Apart from Alex Russell, you would know Michael B. Jordan from TV series The Wire and Friday Night Lights and if you are an In Treatment fan like me, you cannot forget the memorable annoying character Dane DeHaan created. These three are the reason the film works for main and important first half. Granted that the screenplay by Max Landis and to create the story along with Josh Trank is the key reason but without these three vital performances it would have lost the reality they try to emote. We believe in these three high school kids who in their character find this extraordinary powers to fly, crush and do whatever the heck they can with conviction.

Dane DeHaan is Andrew, the high school teenager with a troubling home of an abusive alcoholic father and a dying mom. He begins to record his every day event which begins as an evidence collector for the abuse he gets at home, but we realize that his high school bullies and street thugs continue that outside of his home. His cousin Matt (Alex Russell) gives him ride to the school and Matt is internally torn between being a good cousin he grew up with and the ambition to be the popular dude in the school. Andrew of course knows it. He is shrinking internally unable to fight back and going through this suffering day by day. Sadly this is a typical case that happens in several house holds. At least you would remember one such friend in your high school life regardless where you are from.

Then there is Steve, the star man of the school. He is popular, quite a nice guy when we get to know him and all destined to be the next big thing once he gets out of the school. These three find a spot of this mystical cave that has no place to be there and the exploration if provides these kids some phenomenal powers. This is the best part about the film. The discovery and mastering of these new found powers. The things they do with that. The pranks they pull and the fun they begin to have. How many times we would have fantasized this happening to us? How many times we would have discussed about flying wherever you want and do whatever you can? These three live it up with much association with every one of our imagination during those times.

I especially liked how these three are in this metamorphosis of becoming another person through this high school phase. What would have happened to Andrew if he continued his life without these powers? He would have ended up tormenting himself because ultimately that is the thing he can hurt and control or may be found out that high school is a phase and after the eventual tragedies in his family, he would have moved on. But that did not happen. He not alone acquires these powers but becomes an expert at it. He picks up the powers easily at first strike and multitasks effortlessly. This seems to be his calling.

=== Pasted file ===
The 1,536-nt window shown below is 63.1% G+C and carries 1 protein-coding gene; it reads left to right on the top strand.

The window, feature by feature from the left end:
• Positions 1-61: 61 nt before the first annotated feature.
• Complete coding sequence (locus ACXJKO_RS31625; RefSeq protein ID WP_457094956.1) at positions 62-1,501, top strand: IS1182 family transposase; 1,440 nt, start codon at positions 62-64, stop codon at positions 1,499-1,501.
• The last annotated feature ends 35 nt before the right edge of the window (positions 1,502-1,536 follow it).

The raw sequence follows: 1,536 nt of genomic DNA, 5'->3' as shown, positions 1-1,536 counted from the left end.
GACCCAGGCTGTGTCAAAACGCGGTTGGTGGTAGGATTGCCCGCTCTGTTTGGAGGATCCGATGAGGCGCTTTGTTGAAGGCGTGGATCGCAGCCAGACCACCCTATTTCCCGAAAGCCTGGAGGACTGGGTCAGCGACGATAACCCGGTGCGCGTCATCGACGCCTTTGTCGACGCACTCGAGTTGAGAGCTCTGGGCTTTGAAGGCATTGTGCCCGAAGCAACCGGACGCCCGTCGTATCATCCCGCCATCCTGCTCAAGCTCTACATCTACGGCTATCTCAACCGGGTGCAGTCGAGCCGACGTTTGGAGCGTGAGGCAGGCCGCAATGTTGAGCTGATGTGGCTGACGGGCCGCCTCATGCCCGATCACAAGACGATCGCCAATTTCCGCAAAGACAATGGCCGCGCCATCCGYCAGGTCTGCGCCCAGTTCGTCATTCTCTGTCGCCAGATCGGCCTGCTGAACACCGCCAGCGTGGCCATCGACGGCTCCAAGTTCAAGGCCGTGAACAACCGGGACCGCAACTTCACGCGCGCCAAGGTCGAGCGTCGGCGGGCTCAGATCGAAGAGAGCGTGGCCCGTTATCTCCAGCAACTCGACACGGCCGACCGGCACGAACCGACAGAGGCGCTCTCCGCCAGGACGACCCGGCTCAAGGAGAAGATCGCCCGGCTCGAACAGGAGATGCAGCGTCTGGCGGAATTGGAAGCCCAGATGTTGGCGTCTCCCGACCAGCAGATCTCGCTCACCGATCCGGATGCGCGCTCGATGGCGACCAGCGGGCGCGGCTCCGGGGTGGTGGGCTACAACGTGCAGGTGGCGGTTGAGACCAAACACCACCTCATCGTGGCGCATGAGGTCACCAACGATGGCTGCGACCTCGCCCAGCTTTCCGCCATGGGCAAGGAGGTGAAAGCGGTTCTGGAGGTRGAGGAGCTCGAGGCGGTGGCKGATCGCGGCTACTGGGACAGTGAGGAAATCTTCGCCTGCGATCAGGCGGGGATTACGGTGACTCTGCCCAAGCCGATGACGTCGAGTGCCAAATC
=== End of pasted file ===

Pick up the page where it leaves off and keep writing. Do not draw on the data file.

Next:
More than that Andrew acquires the best of all powers, being friends with two cool guys. Steve is not the stereotypical jock, well he is sort of but he opens up in to this nice guy who begins to understand the loneliness and struggle Andrew goes through. He truly wants to help him. And then there is Matt who is beginning to be drawn to the academia of philosophy and psychology initially as a desperate show of eclectic visualization towards life but soon the recent events make him embrace that with whole heart. He begins to relate to the uniqueness of pain Andrew goes through.

Beyond these character studies, “Chronicle” which firmly holds up its fort begins to crumble as Andrew’s misery takes a turn. His emotional seclusion and the persistent and pestering shutting off people takes him to dark territories. While those dark territories are where the crux of the third act, it falls for the regular good versus evil in the end. It begins to deteriorate the solid characters these three actors developed into CGI fun display. Right after the stardom of Andrew and the party fiasco, the film tanks and lost interest in me as it took Andrew’s rage into something else. While we do see the consistent tragedies of teenagers picking up weapons to quench their anger, “Chronicle” takes these powers as weapon and makes Andrew to wage a full scale war in the city of Seattle. This does not mean I am not a sucker for some good entertaining fight but “Chronicle” had higher hopes. This is some first class work from fresh faces and talents and as much as it did float away itself into mediocrity in the end, this is a great evidence that there is nothing in creativity that gets exhausted.